I’ll admit, as cynical as I am about politics, even I was a bit taken aback at this piece from Rod Dreher’s blog today (he has a lot of good things to say lately….) A bit from that…
My colleague Leah Libresco has been at CPAC, where she observed that the libertarians didn’t really want to have much to do with social conservatives…. Leah goes on to say that the panel left her feeling the truth of Ross Douthat’s observation that on gay marriage, social conservatives are now negotiating the terms of their surrender. I take her to mean that the CPAC panel made clear that the “surrender” is not simply over the resolution of gay marriage, but more broadly — even within the conservative movement.
Oye. Dreher goes on to give some sound advice – one bit is which to read his 2003 book, Crunchy Cons. And I noted with real interest how he ends his piece:
If I were a social or religious conservative who had money to donate, I would not give it to political causes. I would use it for strengthening our institutions as places of effective cultural resistance to the times we’re in, and the times that we’re entering. Make them function like the Benedictine monasteries of Western Europe did during the Dark Ages: as institutions and communities that bear and pass on our moral and spiritual vision in a time and place that does not share it, so that one day, far into the future, it will be there for rediscovery, and the rebuilding of society out of the ruins.
All of this put me in mind of a longer piece I wrote about seven years ago called “A child at peace in the presence of his father: a Lutheran monasticism?” I will admit that to talk about Lutheran monasticism sounds like an oxymoron, but I invite you to check it out – am I on to something?
Here is a clip from that piece:
Bouncing between what seems to be the extreme of attaining material wealth and comfort (often smuggled in to definitions of “quality of life”) for all, and the other extreme of a spiritual liberty (spiritual power and comfort) that degrades the physical (particularly, the human body) men these days religiously strive for a “progress”, often operating in intellectual isolation from any possible consideration of any true progress that may be due to the Christian message (popularized in books like Alvin Schmidt’s “How Christianity Changed the World” or Vishal Mangalwadi’s “Truth and Transformation”). They do not seek to be found in a renewed creation in Christ, where they may more fully grow into a realization of what it means to be creatures made in God’s image. Instead, bolstered in part by the liberation the world has experienced because of the Christian Gospel, they fight against the ancient pagan notions of an unchanging natural order and fate in their own way. The worldly wiser among them do not reject notions of realism, for there is indeed “the world as it is”, even as there is also “the world as it should be”. Still, whether they atheistically embrace the material, seeing it as the only reality, or whether they seek liberation from the material in a more spiritual sense, they both see the need or imperative, now driven more so by new medicines and technologies, to liberate humanity from what it previously meant to be human. They will not “destroy the old man” in God’s way, through the Law and Gospel found in Christ, but rather via their own means, and to their own ends.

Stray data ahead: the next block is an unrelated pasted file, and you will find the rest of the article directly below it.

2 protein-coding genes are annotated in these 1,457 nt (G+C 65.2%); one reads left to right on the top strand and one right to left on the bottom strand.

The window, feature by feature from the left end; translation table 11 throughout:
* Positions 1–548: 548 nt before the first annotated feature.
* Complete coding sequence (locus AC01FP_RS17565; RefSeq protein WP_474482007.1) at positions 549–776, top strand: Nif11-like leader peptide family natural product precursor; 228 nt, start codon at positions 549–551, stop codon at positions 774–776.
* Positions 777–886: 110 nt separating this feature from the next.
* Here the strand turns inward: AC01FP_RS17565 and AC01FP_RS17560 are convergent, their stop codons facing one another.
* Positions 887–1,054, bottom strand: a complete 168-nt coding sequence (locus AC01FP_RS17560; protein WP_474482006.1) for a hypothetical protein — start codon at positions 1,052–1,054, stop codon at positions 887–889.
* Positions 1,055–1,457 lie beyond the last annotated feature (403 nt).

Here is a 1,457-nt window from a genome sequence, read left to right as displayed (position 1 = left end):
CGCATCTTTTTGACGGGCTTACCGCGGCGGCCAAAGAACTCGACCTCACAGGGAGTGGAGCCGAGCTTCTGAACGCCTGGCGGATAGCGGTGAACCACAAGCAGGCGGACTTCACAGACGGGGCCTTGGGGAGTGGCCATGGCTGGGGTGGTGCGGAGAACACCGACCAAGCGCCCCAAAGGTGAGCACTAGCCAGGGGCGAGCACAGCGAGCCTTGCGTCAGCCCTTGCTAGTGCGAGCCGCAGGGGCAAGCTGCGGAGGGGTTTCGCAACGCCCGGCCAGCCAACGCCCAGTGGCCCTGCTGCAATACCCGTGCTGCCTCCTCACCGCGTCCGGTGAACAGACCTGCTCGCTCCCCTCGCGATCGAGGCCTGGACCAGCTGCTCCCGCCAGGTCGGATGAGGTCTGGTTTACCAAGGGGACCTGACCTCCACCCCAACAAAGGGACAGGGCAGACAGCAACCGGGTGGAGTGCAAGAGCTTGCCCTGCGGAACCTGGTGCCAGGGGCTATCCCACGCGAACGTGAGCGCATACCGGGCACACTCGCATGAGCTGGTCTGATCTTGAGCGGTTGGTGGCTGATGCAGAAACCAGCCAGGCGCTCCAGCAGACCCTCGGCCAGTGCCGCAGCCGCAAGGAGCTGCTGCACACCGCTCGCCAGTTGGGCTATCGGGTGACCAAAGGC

Further: all of this takes place as relationships are becoming increasingly atomized, self-focused. The Darwinian life that seems to be required of our persons in the ever-more demanding meritocracy which is our world lends itself to all manner of difficulties, leading to temptations to sin….
But the “private sector” (free market) is not the only one which has become increasingly oppressive. The same can be said for the public realm, the realm of those who govern. After all, families and churches, working hard where God has placed them, making a difference in “Good Samaritan” moments – especially remembering in Christ’s name the poor among them – being supported in their good deeds by a government set up to encourage such work, are not enough….
Here is how I end:
….The new monastics, especially, would be permitted to, in a very real sense, rest in their redemption in Christ. They would retreat from both storms external and internal into the shelter of His house. Like a baby as in a mother’s arms. Like the child playing at peace in the presence of his father. All striving for perfection, doing excellent work with the explicit goal of to promote Christ, sharing His Name upon “re-entrance” into the world, the “secular realm”, would necessarily spring from this truth. And since people, generally, do not know what their real needs are, perhaps this will shake them up enough to start catching a glimpse of just what it is they are lacking – forgiveness, life and salvation in Jesus Christ, the exact representation of God the Father.